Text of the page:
Irradiation, Training Could Reduce E. Coli Contamination
ST. PAUL, Minn. (AP) — Two food safety experts from the University of Minnesota say better training for meatpacking workers and wider use of irradiation could reduce the danger of illness from E. coli-contaminated beef.
Joellen Fiertag, a professor and extension food safety specialist, and Jeff Bender, director of the Center for Animal Health and Food Safety at the university, agreed Tuesday that more can be done to prevent E. coli contamination in ground beef.
Both spoke on Minnesota Public Radio following a weekend report in The New York Times that described safety problems in the ground beef industry. The report included the difficult road toward recovery of a woman from central Minnesota who became paralyzed from a virulent strain of E. coli.
The two experts supported irradiation, which uses electron beams to kill bacteria and parasites. It was approved by the Food and Drug Administration more than 10 years ago. But despite extensive studies showing it is safe to eat irradiated meat, Bender said, many consumers still won't buy it.
"There really has been not a lot of consumer acceptance of it," Bender said. "It probably needs to be again encouraged that this is a safe way to eat ground beef."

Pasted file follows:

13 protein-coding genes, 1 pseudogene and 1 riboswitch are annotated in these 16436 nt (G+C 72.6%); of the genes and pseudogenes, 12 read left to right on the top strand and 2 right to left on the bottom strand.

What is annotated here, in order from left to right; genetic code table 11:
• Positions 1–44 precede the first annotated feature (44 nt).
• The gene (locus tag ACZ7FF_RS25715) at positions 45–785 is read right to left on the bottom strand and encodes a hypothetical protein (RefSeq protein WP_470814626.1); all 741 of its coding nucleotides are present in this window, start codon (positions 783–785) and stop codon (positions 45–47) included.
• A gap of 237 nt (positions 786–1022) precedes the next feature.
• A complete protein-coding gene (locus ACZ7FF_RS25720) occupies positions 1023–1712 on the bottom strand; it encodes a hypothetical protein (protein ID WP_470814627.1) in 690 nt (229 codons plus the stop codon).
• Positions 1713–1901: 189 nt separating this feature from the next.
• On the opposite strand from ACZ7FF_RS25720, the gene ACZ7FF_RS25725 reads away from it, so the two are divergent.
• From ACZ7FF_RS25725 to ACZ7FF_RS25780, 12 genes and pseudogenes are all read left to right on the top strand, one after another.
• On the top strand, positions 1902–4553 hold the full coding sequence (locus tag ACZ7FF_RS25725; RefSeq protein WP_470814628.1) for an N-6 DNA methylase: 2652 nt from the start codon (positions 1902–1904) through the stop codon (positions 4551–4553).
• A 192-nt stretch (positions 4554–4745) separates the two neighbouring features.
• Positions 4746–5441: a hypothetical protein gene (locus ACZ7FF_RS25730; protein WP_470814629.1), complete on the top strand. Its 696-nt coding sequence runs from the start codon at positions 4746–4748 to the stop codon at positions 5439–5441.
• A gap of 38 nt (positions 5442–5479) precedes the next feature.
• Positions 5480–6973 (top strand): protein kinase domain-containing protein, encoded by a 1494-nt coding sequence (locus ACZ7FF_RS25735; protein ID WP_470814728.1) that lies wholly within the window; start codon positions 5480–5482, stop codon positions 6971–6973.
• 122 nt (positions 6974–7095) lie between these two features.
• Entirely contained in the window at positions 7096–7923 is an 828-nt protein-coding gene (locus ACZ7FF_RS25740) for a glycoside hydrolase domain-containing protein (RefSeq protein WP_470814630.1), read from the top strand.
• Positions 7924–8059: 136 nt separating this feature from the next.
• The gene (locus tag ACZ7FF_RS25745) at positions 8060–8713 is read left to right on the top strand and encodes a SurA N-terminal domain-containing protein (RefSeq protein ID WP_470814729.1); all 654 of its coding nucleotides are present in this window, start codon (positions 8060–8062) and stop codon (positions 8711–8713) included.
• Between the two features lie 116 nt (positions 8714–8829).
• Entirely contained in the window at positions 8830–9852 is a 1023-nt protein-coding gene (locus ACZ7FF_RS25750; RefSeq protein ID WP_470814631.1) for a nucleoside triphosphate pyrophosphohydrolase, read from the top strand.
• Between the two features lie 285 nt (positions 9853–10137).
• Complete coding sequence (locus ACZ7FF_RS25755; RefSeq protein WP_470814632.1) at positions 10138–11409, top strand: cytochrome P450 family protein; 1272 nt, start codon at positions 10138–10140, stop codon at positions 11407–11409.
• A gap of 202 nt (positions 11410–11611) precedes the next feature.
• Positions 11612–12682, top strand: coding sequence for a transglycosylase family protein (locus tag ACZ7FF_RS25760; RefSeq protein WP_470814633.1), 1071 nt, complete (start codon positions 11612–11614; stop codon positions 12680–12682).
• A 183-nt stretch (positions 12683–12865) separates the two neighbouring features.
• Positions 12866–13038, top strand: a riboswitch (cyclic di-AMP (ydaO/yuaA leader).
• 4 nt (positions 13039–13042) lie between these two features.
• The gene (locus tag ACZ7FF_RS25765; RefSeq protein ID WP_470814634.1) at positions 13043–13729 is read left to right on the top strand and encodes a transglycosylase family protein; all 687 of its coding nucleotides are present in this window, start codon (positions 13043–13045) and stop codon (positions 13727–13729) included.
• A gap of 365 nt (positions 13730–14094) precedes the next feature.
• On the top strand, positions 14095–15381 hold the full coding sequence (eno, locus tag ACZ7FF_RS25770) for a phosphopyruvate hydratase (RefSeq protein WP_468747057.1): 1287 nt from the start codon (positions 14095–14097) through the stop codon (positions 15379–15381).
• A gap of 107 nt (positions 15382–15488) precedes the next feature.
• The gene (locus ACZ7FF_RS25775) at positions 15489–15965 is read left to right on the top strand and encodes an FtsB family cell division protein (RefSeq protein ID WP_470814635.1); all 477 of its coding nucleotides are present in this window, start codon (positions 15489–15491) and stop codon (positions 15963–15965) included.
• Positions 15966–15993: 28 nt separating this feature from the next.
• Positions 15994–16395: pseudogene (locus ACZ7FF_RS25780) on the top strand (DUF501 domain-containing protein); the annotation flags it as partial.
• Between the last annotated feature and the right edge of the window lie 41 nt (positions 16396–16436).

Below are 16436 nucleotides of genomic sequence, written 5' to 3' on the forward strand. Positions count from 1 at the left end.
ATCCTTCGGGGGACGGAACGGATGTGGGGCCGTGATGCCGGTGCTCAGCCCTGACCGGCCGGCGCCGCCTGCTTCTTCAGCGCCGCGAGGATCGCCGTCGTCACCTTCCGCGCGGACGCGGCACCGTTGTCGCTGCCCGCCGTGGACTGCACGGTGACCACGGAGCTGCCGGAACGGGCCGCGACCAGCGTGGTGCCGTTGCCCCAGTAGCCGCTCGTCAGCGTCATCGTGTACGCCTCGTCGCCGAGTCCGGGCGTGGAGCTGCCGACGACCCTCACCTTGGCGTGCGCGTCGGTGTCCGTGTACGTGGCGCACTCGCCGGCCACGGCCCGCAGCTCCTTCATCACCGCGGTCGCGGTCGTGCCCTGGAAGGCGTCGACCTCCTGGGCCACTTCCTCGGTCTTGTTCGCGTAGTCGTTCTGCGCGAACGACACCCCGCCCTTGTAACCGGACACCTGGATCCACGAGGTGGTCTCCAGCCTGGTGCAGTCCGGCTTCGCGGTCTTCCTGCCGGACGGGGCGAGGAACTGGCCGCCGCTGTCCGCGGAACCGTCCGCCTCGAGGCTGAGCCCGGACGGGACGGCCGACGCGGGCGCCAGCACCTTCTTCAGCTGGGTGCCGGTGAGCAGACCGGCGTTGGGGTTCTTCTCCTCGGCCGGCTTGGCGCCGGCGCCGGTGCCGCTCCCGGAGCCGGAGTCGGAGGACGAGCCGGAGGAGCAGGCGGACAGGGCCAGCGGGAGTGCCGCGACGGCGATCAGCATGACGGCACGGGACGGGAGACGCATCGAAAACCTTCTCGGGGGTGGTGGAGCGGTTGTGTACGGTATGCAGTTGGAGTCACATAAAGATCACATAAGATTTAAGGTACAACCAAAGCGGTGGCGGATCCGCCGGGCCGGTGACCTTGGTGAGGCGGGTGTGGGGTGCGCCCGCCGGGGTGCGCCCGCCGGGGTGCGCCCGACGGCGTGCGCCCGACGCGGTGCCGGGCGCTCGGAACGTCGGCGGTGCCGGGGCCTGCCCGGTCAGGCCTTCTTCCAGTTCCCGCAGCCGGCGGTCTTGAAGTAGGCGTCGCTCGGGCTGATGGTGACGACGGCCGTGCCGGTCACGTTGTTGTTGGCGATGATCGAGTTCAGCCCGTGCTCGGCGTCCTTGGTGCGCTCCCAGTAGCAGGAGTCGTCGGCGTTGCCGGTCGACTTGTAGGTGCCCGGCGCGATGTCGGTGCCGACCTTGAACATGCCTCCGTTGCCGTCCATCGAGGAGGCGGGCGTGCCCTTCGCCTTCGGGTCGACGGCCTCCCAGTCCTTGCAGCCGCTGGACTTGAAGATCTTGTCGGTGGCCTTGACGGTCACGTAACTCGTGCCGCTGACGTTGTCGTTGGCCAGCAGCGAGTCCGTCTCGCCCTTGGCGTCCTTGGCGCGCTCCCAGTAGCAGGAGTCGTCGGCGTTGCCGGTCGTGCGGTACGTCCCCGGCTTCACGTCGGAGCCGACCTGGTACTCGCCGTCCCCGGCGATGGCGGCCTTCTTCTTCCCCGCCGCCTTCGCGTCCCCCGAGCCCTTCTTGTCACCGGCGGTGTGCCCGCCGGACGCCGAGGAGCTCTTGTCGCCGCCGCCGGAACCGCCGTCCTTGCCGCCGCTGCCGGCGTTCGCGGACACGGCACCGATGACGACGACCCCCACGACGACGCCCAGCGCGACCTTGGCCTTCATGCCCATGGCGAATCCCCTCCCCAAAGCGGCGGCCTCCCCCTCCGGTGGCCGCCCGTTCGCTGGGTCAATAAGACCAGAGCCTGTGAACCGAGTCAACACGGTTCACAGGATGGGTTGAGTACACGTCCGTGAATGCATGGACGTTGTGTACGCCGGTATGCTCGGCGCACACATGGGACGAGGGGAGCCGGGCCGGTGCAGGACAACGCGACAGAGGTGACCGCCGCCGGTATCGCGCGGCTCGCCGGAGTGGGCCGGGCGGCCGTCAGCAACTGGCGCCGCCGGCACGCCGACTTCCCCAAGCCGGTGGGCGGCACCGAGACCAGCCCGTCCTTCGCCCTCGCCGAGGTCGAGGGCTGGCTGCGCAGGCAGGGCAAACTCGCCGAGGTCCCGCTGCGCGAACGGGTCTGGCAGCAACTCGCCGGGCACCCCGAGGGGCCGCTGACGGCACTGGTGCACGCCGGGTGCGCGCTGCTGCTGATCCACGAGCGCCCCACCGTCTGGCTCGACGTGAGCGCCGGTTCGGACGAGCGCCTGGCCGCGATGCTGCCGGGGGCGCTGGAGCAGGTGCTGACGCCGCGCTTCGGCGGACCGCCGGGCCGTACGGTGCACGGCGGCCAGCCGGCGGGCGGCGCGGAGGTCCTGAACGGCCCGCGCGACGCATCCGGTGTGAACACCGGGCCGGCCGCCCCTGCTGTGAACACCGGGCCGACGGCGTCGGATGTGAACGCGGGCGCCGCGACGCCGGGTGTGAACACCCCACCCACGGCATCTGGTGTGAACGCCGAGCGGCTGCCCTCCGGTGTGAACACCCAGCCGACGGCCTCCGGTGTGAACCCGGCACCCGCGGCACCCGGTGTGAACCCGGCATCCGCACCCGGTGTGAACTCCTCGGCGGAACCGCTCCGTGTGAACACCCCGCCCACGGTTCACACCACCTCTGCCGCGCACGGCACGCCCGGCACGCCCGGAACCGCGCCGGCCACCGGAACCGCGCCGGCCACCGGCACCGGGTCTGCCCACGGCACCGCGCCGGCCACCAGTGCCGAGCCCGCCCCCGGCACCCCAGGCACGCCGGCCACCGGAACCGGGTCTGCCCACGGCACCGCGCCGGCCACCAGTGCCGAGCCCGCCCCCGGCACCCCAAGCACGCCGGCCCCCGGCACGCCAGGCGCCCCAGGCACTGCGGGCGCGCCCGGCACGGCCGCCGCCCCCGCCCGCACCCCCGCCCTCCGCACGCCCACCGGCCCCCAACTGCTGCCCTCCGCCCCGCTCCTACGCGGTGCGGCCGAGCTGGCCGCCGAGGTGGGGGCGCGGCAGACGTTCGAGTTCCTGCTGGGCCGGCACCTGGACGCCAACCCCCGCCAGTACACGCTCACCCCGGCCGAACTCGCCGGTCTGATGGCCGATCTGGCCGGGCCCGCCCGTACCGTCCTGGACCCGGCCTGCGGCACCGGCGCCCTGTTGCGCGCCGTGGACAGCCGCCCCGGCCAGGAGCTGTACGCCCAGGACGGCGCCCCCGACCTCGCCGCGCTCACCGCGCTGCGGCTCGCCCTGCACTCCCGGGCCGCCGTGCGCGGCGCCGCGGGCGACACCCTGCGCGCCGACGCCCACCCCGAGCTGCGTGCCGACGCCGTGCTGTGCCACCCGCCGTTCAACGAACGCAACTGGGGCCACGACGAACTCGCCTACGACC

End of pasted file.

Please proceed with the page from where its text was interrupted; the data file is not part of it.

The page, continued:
Some fear the process chemically alters the food and have called for more research to establish whether a long-term diet including irradiated meat is safe. Others mistakenly believe the process turns food radioactive, Fiertag said.
"I think it's safe. It's more an issue, I think, of the verbiage of using 'irradiation,'" she said.
The researchers said improved practices for slaughtering and processing livestock also are needed. The contamination usually comes from feces that get into the meat at the slaughterhouse. Fiertag said managers and lower-level workers all need to be properly trained. Contamination also is more likely when a ground beef processor uses meat trimmings coming from multiple suppliers.
"If they're coming from different facilities ... you don't have full control of how that was handled," Fiertag said.
Speaking at the University of Minnesota on Monday, U.S. Agriculture Secretary Tom Vilsack said officials have begun to test beef trimmings for contaminants. He also said legislation moving through Congress would improve inspections and give the government power to order mandatory recalls.
The industry now makes voluntary recalls, but the American Meat Institute opposes mandatory recalls.
"There is not an instance in which a meat company has ever refused to engage in a recall," said Mark Dopp, senior vice president of regulatory affairs and general counsel for the trade association.
Dopp said detection as well as industry practices have improved over the years, and Bender and Fiertag agreed with his assessment.
But Bender said a bump in E. coli outbreaks in the last couple years shows there's still room for improvement. Since it's not possible to test all meat for E. coli, Bender said, food safety officials and the meat industry should remain open to interventions like irradiation and even vaccinations.
"I think we need to have a more holistic view of how we approach ground beef and handling ground beef," Bender said.